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The IAAF will collect blood samples from ALL athletes taking part in the IAAF World Championships in Daegu in an unprecedented anti-doping programme.
This programme will be conducted in close co-operation with the Lausanne WADA-accredited Anti-Doping Laboratory (LAD) and with the support of the World Anti-Doping Agency and a number of local partners including the Daegu Local Organising Committee, the Korean Anti-Doping Agency and the Doping Center of the Korea Institute of Science and Technology.
The blood testing programme in Daegu is being organized in addition to the regular doping controls that are collected at a World Championships (in Daegu, approximately 500 urine samples shall be collected in and out-of-competition combined).
What is the blood testing programme?
Blood samples will be collected from all athletes participating in the World Championships.
The samples will mainly be collected at a purpose-built doping control station located in the Athlete’s village starting from 18 August 2011.
The samples will be analysed by the LAD on-site in Daegu for a first haematological screening analysis and after the end of the Championships in Lausanne for further analyses.
The analyses by the LAD will focus on measuring relevant parameters (biomarkers) for individual profiling purposes within the framework of the Athlete Biological Passport.
The fundamental principle of the Athlete Biological Passport is based on the monitoring of an athlete’s biomarkers over time. The focus is not on the detection of prohibited substances or methods themselves, as for traditional doping tests, but on proving the use and effect of these substances and methods by way of abnormal variations in an athlete’s biomarkers that would otherwise be stable.
As one of the leading International Sport Federations in the fight against doping, the IAAF has fully engaged in the implementation of the Athlete Biological Passport at an early stage since it believes it to be a key tool in the modern fight against doping.
Why is this programme unprecedented?
It will be the first time that a heterogeneous population of nearly 2000 elite athletes competing in a major sports event will be blood tested under the same optimal conditions, within the same time period.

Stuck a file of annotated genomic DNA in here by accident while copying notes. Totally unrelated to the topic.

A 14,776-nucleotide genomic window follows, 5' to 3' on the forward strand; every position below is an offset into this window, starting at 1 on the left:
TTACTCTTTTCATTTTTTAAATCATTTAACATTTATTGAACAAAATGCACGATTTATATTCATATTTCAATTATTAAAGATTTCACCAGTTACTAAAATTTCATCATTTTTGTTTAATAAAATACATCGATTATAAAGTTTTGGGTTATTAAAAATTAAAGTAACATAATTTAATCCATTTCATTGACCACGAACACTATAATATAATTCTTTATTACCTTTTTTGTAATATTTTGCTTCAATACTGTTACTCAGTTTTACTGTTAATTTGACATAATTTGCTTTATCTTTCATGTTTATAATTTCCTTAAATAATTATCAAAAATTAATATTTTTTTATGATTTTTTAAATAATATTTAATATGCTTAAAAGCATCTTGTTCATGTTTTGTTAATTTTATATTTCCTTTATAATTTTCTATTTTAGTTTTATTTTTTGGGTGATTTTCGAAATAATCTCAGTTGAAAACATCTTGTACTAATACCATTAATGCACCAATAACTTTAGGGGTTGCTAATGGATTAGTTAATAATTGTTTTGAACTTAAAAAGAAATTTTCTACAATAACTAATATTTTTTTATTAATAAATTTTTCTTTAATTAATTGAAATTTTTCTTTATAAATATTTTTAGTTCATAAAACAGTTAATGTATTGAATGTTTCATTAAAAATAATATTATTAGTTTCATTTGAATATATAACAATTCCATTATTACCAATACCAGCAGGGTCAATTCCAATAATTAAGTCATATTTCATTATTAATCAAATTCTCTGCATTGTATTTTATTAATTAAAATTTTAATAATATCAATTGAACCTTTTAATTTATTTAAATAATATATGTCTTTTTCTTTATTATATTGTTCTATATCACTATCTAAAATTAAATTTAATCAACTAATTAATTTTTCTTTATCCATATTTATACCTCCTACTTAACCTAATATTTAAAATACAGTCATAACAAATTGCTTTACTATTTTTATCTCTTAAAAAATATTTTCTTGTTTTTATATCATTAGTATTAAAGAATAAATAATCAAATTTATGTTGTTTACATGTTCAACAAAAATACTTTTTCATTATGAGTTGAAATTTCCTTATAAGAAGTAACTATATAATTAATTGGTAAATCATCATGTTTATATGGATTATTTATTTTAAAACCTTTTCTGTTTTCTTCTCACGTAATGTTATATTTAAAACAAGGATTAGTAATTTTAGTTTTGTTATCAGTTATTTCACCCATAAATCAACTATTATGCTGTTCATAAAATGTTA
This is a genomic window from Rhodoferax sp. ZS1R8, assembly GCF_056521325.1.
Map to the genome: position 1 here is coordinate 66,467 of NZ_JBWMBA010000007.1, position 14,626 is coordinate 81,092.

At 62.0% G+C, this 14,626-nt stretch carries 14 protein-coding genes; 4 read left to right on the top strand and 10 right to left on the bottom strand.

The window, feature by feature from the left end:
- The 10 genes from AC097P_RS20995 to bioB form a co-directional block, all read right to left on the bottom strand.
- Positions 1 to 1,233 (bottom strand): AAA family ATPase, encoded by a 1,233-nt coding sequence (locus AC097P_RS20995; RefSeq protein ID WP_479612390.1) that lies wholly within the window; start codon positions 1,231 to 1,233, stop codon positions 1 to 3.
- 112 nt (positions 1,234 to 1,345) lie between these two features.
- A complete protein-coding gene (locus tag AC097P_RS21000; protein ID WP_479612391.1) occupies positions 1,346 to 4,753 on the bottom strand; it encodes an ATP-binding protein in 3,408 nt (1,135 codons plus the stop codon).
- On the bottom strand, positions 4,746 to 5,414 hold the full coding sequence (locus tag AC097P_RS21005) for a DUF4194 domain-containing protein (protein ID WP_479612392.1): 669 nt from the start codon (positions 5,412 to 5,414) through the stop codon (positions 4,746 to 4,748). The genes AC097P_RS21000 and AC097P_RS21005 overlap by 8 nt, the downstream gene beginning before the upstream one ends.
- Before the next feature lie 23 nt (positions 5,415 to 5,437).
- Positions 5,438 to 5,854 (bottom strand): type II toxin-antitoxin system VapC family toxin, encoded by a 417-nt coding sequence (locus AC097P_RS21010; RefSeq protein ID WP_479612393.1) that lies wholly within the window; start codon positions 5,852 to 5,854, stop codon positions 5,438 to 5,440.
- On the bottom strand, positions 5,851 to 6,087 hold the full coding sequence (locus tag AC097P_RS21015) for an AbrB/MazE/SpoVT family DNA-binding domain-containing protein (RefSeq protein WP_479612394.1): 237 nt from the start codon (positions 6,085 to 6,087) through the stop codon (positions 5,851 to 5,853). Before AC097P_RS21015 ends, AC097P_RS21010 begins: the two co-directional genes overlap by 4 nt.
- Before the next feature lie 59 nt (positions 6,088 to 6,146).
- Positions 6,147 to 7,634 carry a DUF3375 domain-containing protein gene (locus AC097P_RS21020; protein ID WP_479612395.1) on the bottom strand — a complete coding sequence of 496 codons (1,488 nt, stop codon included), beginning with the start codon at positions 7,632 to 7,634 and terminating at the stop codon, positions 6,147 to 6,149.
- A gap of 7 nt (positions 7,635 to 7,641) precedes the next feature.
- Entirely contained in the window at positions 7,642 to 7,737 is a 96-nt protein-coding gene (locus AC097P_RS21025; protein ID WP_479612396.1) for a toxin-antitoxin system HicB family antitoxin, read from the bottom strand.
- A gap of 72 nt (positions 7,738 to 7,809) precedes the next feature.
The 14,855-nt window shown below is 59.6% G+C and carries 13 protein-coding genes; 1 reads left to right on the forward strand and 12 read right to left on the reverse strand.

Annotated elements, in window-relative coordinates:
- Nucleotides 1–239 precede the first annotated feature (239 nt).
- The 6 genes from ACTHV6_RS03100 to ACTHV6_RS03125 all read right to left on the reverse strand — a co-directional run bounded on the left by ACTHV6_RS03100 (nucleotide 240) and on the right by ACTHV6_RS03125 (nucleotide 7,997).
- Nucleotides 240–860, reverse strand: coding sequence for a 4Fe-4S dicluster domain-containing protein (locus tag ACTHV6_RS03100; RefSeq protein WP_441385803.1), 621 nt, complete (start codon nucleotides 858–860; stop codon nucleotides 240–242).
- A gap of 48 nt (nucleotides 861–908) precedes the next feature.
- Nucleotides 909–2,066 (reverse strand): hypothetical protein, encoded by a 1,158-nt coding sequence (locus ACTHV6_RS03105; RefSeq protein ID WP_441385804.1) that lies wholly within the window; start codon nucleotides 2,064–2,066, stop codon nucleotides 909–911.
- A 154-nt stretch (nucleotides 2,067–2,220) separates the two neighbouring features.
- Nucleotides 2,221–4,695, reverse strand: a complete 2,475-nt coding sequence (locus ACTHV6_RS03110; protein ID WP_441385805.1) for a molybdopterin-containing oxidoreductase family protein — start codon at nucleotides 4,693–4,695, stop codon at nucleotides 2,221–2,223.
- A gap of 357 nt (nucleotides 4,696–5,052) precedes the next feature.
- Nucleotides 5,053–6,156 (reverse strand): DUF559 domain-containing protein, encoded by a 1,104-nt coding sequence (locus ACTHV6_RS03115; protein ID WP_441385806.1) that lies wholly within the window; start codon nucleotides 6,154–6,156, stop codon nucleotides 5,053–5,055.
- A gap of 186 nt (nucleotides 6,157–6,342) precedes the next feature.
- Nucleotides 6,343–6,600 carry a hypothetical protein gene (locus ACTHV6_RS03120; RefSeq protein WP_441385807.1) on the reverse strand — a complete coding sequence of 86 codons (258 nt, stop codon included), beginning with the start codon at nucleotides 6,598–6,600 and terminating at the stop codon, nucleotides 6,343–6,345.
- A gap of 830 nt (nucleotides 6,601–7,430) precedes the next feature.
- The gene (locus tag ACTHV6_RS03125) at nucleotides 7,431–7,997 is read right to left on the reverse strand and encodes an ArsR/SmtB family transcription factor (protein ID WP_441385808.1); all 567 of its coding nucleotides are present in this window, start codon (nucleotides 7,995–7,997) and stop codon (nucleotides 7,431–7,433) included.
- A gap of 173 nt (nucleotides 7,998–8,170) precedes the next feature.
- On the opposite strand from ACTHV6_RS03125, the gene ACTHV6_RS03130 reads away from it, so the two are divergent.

The blood testing will cover all disciplines in Athletics and a wide range of relevant biomarkers. Notably, the analyses will not only screen markers indicating the use of EPO or blood manipulation in endurance events (as has been the IAAF’s practice to date) but also markers potentially indicating steroid or growth hormone doping more relevant to the power disciplines.
The data collected will therefore constitute a unique database of reference ranges for various biomarkers in elite male and female athletes competing in different disciplines and from different ethnical backgrounds. The IAAF considers this to constitute a major step forwards in the development of the Athlete Biological Passport in the sport of Athletics and indeed the Athlete Biological Passport generally.
What will the IAAF do with the results?
The results will be used:
(i) as a first “fingerprint” for athletes with no previous records at the IAAF;
(ii) to build upon already existing athlete profiles recorded and followed at the IAAF;
(iii) to establish the reference ranges of relevant biomarkers in a heterogeneous population of elite male and female athletes.
How will the IAAF follow-up on the results?
Suspicious results from the screening analyses performed on-site could, where appropriate, trigger follow-up target tests in Daegu in urine (notably for EPO) and/or further analyses for prohibited substances or prohibited methods in blood in Lausanne.
All results can ultimately be used in support of an anti-doping rule violation if an athlete’s overall biological profile is found to be consistent with the use of a prohibited substance or a prohibited method, in accordance with IAAF Anti-Doping Rules and Regulations.